Is It the Right Time to Invest in Facebook Shares?

Published August 1st, 2018 - 07:16 GMT
Facebook boss Mark Zuckerberg has his hands full, thanks to an array of situations coming upon his company. (Shutterstock)
Facebook boss Mark Zuckerberg has his hands full, thanks to an array of situations coming upon his company. (Shutterstock)

Heaven hath no fury than a momentum stock scorned on the Nasdaq. This is exactly what happened when Facebook missed analyst revenue/user growth estimates and the shares plunged 20 per cent in the premarket on Wall Street.

It was ironic that Facebook was the only real "value" play among the FANG at 26 times estimates earnings, a huge discount to the stratospheric 140-150 times multiples commanded by Netflix and Amazon.

True, Instagram is simply not big enough to offset the user growth headwinds that slammed the world's biggest social network colossus. Not even the Cambridge Analytica data privacy scandal or the Congressional grilling of Mark Zuckerberg could be remotely as draconian a catalyst for a $122 billion market cap flameout as was the prospect of, heresy of heresies, slower user growth. I have never seen a sell-off as brutal as this on a mere revenue disappointment and traded Facebook multiple times in the premarket and regular trading. Yet there is no doubt that Facebook's growth outlook in 2018 has deteriorated, as management indicated on the earnings conference call. Europe's strict new data privacy laws reduced activity and user growth in the EU countries. Facebook is also a victim of the fake news backlash and Russian cyber-espionage in the American political system.

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With 2.23 billion active monthly users, 90 per cent of advertising on its mobile platforms, with invaluable digital ecosystems like Instagram, Messenger and WhatsApp, Facebook is one of the most exciting technology companies Silicon Valley has ever spawned. While average daily users flatlined in US/Canada and declined 1 per cent in Europe, the fact remains that global average daily users increased 11 per cent since the second quarter of 2017.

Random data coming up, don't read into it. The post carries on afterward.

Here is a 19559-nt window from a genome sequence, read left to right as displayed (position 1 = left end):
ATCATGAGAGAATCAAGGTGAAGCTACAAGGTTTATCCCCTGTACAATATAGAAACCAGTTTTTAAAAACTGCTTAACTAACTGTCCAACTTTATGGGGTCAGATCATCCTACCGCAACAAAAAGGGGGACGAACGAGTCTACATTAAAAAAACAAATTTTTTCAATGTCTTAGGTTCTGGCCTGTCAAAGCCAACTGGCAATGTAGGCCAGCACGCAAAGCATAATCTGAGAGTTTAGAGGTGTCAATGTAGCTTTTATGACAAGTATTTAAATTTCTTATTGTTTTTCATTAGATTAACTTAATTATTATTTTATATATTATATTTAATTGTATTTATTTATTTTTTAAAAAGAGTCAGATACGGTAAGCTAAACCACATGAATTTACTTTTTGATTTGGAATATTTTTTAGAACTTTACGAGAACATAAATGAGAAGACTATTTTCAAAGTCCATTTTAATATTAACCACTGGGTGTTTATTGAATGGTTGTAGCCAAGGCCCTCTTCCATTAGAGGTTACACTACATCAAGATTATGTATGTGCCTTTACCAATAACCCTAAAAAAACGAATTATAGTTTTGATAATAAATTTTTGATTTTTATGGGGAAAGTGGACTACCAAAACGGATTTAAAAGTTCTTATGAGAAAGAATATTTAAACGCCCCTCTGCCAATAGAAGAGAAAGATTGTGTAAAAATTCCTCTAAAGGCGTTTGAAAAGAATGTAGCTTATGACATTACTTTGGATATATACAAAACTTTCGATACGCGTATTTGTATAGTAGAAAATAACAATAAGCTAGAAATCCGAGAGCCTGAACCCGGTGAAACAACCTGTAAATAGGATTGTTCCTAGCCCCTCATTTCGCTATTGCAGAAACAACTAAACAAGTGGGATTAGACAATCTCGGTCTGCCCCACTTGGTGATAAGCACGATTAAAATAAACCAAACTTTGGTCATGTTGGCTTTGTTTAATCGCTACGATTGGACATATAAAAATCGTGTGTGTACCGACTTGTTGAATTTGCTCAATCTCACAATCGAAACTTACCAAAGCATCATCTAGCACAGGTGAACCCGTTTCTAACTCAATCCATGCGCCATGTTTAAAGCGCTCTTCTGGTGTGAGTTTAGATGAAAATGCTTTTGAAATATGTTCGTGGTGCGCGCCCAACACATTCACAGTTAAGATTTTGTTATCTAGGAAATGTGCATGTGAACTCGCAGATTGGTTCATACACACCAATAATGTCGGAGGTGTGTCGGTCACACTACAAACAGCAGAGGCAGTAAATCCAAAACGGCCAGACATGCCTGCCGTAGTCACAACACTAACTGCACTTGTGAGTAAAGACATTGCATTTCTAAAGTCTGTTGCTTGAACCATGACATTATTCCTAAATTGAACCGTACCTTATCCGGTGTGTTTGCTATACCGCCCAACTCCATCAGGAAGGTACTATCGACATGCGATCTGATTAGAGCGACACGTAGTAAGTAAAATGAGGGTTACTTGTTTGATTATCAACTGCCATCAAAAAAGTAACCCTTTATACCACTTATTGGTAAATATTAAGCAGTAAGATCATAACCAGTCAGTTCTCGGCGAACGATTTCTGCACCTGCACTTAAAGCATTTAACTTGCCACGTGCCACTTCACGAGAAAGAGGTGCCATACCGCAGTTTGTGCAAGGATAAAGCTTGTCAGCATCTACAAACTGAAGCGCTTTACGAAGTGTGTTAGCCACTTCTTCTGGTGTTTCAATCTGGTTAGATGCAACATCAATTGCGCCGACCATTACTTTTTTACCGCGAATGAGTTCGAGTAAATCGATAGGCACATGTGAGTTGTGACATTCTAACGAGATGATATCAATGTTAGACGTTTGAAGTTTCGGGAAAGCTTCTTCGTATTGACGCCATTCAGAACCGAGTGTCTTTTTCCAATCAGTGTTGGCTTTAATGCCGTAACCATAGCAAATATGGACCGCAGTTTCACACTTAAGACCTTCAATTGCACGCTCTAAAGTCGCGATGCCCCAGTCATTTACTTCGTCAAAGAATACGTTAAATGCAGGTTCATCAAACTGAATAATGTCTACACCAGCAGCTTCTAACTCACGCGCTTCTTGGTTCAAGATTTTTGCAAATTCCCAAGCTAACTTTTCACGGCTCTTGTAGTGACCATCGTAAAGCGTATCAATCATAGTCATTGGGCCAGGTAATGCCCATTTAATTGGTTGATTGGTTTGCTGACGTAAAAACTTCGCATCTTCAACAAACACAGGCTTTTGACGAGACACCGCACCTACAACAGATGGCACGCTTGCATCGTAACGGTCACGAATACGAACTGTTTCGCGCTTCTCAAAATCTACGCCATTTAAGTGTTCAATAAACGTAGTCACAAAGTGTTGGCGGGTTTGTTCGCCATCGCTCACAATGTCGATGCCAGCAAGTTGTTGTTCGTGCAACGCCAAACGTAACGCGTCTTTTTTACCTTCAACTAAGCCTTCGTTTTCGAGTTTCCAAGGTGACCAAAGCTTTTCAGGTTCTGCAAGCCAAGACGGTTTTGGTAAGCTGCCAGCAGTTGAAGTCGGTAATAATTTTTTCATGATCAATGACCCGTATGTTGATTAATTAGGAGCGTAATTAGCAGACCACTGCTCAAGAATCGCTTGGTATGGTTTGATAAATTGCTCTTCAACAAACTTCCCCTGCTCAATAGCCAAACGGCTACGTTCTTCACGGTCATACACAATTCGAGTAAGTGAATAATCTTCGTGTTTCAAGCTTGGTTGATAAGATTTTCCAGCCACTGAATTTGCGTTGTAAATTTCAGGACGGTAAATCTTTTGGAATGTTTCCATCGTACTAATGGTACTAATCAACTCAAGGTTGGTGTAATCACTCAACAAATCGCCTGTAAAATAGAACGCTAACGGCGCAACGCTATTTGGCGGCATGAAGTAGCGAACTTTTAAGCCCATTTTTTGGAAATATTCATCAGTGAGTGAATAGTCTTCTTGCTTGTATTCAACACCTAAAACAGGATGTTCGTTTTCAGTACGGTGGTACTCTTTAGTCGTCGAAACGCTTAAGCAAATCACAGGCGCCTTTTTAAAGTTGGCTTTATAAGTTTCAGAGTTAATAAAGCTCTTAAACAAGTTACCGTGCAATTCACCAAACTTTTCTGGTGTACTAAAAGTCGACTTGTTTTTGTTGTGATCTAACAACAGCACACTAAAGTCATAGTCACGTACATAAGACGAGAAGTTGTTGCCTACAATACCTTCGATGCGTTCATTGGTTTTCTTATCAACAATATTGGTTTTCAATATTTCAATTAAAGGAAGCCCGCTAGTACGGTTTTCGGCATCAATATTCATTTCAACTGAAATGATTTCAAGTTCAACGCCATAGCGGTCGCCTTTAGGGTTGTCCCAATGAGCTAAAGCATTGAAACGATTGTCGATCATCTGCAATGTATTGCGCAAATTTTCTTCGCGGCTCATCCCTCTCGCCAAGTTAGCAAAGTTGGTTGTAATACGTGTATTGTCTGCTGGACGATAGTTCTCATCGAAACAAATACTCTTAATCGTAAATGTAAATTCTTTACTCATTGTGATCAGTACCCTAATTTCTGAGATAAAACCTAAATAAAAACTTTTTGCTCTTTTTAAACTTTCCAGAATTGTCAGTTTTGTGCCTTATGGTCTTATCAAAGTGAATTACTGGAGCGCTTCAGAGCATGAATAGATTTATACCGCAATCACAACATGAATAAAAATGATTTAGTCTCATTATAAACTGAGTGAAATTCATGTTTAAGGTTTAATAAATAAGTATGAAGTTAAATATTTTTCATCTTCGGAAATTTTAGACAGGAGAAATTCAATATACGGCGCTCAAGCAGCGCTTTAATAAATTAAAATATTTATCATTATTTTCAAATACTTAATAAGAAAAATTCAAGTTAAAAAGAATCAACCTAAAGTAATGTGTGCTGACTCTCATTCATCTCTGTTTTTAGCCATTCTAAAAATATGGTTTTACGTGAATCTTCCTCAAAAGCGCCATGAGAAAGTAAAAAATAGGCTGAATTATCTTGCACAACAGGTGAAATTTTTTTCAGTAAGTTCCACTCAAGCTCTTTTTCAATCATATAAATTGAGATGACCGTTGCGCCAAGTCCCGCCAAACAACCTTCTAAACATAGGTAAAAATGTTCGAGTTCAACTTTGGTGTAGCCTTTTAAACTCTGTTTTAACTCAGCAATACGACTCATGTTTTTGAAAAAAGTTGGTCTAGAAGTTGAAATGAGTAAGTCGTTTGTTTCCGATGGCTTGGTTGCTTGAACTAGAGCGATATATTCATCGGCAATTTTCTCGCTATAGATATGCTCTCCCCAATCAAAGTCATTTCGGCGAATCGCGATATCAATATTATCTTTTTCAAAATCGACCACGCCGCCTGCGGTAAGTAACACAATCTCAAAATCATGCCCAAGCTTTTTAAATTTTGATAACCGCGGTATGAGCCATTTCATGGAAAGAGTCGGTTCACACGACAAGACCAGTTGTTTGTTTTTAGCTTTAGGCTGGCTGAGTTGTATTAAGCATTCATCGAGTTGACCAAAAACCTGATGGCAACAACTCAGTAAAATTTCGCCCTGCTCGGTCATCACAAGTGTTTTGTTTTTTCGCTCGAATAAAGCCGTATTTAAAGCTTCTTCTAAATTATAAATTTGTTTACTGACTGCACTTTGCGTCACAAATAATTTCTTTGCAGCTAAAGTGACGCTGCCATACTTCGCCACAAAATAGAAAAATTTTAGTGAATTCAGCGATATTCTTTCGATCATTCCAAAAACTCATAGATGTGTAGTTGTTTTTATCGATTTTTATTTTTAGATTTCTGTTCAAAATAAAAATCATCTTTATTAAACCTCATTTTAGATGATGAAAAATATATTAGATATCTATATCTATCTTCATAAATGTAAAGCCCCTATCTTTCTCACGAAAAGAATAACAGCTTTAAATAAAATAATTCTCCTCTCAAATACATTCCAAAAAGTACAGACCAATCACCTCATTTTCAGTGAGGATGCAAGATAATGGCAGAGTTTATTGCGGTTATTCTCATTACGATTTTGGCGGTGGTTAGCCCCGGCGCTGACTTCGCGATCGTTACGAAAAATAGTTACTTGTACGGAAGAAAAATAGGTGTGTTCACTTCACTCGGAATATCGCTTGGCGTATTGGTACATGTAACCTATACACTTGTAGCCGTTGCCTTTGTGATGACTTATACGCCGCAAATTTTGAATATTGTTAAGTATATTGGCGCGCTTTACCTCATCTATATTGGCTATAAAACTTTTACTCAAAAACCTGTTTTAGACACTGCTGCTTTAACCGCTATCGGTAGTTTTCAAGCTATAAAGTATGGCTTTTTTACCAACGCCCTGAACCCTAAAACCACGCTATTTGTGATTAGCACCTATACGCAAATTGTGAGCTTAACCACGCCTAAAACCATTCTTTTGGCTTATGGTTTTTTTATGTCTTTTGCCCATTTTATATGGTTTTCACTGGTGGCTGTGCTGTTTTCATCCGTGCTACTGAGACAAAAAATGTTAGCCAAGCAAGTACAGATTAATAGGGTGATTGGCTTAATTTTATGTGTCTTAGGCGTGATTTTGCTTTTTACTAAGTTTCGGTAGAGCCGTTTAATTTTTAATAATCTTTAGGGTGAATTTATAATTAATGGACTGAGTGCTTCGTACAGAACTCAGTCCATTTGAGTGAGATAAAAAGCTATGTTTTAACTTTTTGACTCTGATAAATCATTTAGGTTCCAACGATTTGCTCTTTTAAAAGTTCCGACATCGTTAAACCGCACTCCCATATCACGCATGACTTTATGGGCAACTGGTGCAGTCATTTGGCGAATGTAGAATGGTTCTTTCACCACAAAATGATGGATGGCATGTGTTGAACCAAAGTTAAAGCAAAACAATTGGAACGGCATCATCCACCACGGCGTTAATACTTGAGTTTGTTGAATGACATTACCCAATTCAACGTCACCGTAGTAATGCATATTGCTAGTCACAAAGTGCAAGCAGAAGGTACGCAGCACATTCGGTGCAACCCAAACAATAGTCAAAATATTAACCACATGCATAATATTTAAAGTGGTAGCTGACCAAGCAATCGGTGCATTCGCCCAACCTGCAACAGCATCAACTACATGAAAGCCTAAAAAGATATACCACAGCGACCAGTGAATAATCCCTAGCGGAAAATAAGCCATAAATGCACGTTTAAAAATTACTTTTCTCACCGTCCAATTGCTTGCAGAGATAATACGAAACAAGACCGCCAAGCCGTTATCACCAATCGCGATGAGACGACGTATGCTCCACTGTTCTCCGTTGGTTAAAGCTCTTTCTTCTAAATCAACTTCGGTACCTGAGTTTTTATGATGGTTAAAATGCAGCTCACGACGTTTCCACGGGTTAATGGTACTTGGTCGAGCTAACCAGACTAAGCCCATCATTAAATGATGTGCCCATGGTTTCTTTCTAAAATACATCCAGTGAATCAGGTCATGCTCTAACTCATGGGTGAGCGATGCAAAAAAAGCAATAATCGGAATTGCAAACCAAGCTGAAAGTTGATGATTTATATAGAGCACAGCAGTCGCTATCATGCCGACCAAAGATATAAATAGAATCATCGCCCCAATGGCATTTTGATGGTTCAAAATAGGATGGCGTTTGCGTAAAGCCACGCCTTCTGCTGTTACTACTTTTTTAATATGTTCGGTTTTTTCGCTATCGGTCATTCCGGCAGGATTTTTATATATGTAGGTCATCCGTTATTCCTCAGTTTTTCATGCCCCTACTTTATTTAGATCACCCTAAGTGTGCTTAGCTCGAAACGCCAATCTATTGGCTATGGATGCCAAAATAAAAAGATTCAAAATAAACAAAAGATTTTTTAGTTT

Revenues missed the Street consensus by $100 million but still grew an amazing 42 per cent to $13.2 billion in the second quarter. The untold gigabytes of data created by Facebook users every day is history's most valuable real time consumer behaviour data set for global advertisers.

However, it is undeniable that strict data privacy laws like Europe's General Data Protection Regulation will limit data sharing by users and constrain Facebook's secular revenue growth rate as well as erode the value of its ad targeting algorithms. Apart from its core social network platform, Facebook owns three properties that have one billion users each in Messenger, WhatsApp and Instagram.

Video content, artificial intelligence, virtual reality, global markets and the digital transformation of entire industries/economies will sustain Facebook's growth curve. Any company that almost doubles headcount to 30,275 in only 12 months simply cannot be dismissed as an ex growth Cinderella, as Mr Market did to Facebook on Thursday. This is the reason I am long Facebook on a tactical position at 175 for a 200 target. Unlike Mr Market, I am simply not ready to "unfriend" Facebook, one of the most unique businesses ever created (in a Harvard College dorm room no less!) in the history of the human race.

Facebook's margins will decline in 2018 due to new investments in data security and privacy as well as the mathematical reality that Instagram, WhatsApp and Messenger are slower monetisation engines than the core social network's digital advertising platform. Management did its best in the conference call to be very conservative, even cautious on revenue growth prospects, the reason the frenzied selling is unquestionably overdone. Facebook now trades at 11 times forward Ebitda and at an 18 per cent valuation discount to Google, which has slower EPS growth rate and lower operating margins than the House of Zuck.

Wall Street analysts will incorporate these diminished expectations in their new revenue model. In retrospect, it was naïve for the capital markets to assume that the higher cost of regulatory compliance that Zuckerberg promised in his Congressional testimony as well as well as investments in new businesses would not have an impact on short-term financial performance. Management did not communicate this linkage in this first-quarter conference call, the reason for the sense of betrayal and scale of selling last week.

Facebook, a stock I first bought after its botched IPO at 20, is still one of the world's great technology driven media businesses. Its global brands and messaging technologies make it a compelling platform for the world's top digital advertisers. As I write, Facebook trades at 17 times earnings ex-cash. This is inexpensive for a media monetisation engine that can well deliver 30 per cent revenue and 25 per cent Ebitda growth next year. As in April, bad news is an ideal entry point for the shares.

By Matein Khalid


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